When inclined to set ‘fun’ homework, such as creating a poster or building a model to showcase students’ knowledge of a topic, explore new avenues which involve more academic skills and demonstrate a deeper understanding.

For example, the homework task, ‘Create a poster detailing what causes volcanic eruptions’ could be turned into, ‘Create a step-by-step guide detailing the science behind volcanic eruptions’. The second task removes the less academic aspect of the home-learning, and also reduces the amount of time that needs to be spent on it, so you can ensure students aren’t spending more time than they need to do a task and are also going to get the intended value from it. With these tasks you may still want to include an artistic element to entice students, just be sure that you steer students’ focus toward the academic aspect of the task at hand.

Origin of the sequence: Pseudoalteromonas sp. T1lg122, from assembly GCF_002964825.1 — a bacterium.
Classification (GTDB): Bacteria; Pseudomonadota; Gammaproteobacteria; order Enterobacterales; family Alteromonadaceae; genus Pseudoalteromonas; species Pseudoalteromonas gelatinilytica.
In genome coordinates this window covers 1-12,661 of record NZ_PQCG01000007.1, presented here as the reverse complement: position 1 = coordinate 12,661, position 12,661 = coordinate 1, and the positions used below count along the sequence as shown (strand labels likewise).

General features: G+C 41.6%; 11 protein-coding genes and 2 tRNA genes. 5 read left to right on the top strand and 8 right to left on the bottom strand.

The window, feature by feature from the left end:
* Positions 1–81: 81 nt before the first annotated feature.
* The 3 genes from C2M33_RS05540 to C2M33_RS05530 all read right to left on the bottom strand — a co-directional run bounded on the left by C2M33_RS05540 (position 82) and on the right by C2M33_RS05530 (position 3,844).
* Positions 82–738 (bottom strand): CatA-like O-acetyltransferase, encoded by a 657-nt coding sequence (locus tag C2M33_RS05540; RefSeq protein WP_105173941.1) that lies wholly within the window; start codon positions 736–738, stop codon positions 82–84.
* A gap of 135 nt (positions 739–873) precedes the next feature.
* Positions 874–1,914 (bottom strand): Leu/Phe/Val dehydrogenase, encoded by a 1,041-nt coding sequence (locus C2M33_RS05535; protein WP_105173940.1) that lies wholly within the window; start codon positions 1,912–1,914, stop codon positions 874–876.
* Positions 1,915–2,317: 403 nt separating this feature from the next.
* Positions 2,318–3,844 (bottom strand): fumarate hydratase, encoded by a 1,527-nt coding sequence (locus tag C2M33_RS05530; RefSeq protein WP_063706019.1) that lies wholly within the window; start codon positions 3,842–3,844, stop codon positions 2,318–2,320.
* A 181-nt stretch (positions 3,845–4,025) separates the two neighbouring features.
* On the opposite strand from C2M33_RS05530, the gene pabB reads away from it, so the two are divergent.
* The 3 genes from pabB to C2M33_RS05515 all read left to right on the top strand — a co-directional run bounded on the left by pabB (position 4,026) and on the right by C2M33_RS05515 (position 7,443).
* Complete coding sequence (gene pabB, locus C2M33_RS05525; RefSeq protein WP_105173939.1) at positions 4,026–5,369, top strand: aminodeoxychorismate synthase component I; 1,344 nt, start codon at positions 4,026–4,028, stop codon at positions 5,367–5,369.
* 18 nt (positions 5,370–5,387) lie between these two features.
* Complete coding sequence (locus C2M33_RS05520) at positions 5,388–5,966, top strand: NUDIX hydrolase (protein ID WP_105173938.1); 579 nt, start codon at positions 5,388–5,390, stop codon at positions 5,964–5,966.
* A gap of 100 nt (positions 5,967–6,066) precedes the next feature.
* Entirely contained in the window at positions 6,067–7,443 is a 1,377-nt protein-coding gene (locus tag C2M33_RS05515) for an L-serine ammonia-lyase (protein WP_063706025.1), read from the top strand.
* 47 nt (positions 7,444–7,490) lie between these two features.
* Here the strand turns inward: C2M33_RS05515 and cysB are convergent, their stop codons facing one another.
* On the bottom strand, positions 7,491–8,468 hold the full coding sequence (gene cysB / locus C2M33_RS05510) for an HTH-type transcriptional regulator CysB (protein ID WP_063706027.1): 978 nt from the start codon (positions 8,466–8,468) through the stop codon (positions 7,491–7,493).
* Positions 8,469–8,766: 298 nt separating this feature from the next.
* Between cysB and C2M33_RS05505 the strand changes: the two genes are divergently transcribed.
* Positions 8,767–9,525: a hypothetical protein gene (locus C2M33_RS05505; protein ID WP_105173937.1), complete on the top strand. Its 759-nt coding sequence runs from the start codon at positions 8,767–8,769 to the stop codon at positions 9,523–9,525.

Another alternative could be to swap the task of building a model to represent the solar system to creating a presentation on the workings of the solar system and present this to the class. This turns a task which is time-consuming and whose academic benefits may be overlooked, into a task that will take less time, but allows for a similar level of creativity. This ensures that students are retaining the knowledge you want them to, but also gives you a better idea of how well they have understood the topic.